The upside for Coach K? He's Coach K. He'll figure something out. Having one of the best pure post scorers in decades at your disposal is a pretty good place to start.
3. Delon Wright, UtahPrevious ranking: 3
Speaking of Wright, the do-everything Utah guard gets his first real test in Utah's first game. Thanks to a late-season swoon, Larry Krystkowiak's bunch slipped from a likely No. 3 to the No. 5 seed line, and ended up drawing the most dangerous No. 12 in the field: Stephen F. Austin. Everyone is picking this as their chosen 5-12 upset, and you can understand why. Not only did SFA do exactly that last season -- sending VCU home in dramatic fashion in the process -- but the Fightin' Stone Colds are even better this year.
It's one of those strength-on-strength matchups that could be analyzed either way. You could say Wright, as the dominant ball handler in a ponderous half-court offense, is going to struggle breaking SFA's press; at the very least, the Utes can't break it without slightly altering what they like to do. Or you could say that having a dominant ball handler is exactly what you need to mitigate a turnover-obsessed defense -- notable precedent: Trey Burke vs. VCU's "Havoc" defense in the 2013 NCAA tournament. By the way, Utah's defense is more than up to the conversion-limiting task. When we first saw this game on Selection Sunday, we were sure Utah was in trouble. The more we think about it, the more we think the Utes will roll. Only one way to find out, right?
4. D'Angelo Russell, Ohio StatePrevious ranking: NR
This isn't a vintage Thad Matta team, but it does have one of his best players ever -- one who might single-handedly guide the Buckeyes on a deep tournament run. It should tell you enough about Russell that this has been the conventional opinion on OSU for so long. It's almost like the past month, during which the Buckeyes struggled mightily, didn't matter. No one wants to see Russell on their side of the bracket.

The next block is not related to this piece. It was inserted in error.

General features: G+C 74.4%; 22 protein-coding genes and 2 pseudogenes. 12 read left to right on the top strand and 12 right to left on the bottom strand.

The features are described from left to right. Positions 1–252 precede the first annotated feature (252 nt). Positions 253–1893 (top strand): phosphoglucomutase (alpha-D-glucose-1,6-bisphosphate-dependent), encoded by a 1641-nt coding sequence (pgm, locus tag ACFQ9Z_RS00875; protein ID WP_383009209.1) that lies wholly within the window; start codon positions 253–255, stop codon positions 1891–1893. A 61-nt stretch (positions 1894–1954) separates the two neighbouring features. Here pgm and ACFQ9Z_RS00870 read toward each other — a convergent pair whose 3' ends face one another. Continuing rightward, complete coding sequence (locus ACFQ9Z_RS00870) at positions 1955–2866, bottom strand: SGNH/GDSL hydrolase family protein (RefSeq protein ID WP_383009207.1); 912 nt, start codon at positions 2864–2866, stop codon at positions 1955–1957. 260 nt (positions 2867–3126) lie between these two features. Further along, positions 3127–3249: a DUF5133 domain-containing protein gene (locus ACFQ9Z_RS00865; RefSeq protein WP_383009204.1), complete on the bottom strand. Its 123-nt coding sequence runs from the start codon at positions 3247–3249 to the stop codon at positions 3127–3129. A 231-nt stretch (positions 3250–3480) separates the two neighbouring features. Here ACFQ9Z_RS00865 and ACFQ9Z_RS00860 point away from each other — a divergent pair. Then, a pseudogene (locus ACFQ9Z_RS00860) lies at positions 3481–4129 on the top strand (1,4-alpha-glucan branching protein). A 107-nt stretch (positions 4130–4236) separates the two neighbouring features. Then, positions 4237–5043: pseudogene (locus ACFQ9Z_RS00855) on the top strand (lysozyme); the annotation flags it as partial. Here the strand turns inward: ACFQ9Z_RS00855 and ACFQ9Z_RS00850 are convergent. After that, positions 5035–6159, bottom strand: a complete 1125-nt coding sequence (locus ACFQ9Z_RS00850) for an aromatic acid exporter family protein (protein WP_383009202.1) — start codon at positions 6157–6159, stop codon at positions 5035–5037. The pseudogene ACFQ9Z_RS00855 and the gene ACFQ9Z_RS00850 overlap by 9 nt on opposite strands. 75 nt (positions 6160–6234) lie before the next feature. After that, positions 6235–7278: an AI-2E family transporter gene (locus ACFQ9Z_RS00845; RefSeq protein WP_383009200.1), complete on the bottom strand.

One could argue the Buckeyes are underseeded at No. 10 -- analytically speaking, they're a top 25 team. One could also argue the final month didn't do a whole lot to prevent that possibility, so oh well. Whatever the case, even if you love Ohio State's chances against a VCU team that struggled down the stretch but shot through the A-10 tournament, you can't escape the fact that OSU would have to beat Arizona just to get out of the first weekend. So much for that scary Russell-led run. Gulp.
5. Karl-Anthony Towns, KentuckyPrevious ranking: NR
Ha. Matchups. Yeah, sure, let's break down Kentucky's matchups. Because that's a quality use of our time.
We will say this, though: We really want a rematch with Wichita State. Kentucky will almost certainly win, but that's not important. We just want the game to happen. It has to happen. Basketball gods, take the wheel.
John R. Wooden Award
The John R. Wooden Award is presented annually to the most outstanding men's college basketball player.
Top 15 List
Here are the 15 players who made the latest cutdown list Wooden Award. Is this the final list? No. Can a player not on the list still win the award? Yes.
• Ron Baker, Wichita State
• Malcolm Brogdon, Virginia
• Willie Cauley-Stein, Kentucky
• Rakeem Christmas, Syracuse
• Jerian Grant, Notre Dame
• Tyler Haws, BYU
• Buddy Hield, Oklahoma
• Frank Kaminsky, Wisconsin
• Georges Niang, Iowa State
• Jahlil Okafor, Duke
• Bobby Portis, Arkansas
• D'Angelo Russell, Ohio State
• Seth Tuttle, Northern Iowa
• Kyle Wiltjer, Gonzaga
• Delon Wright, Utah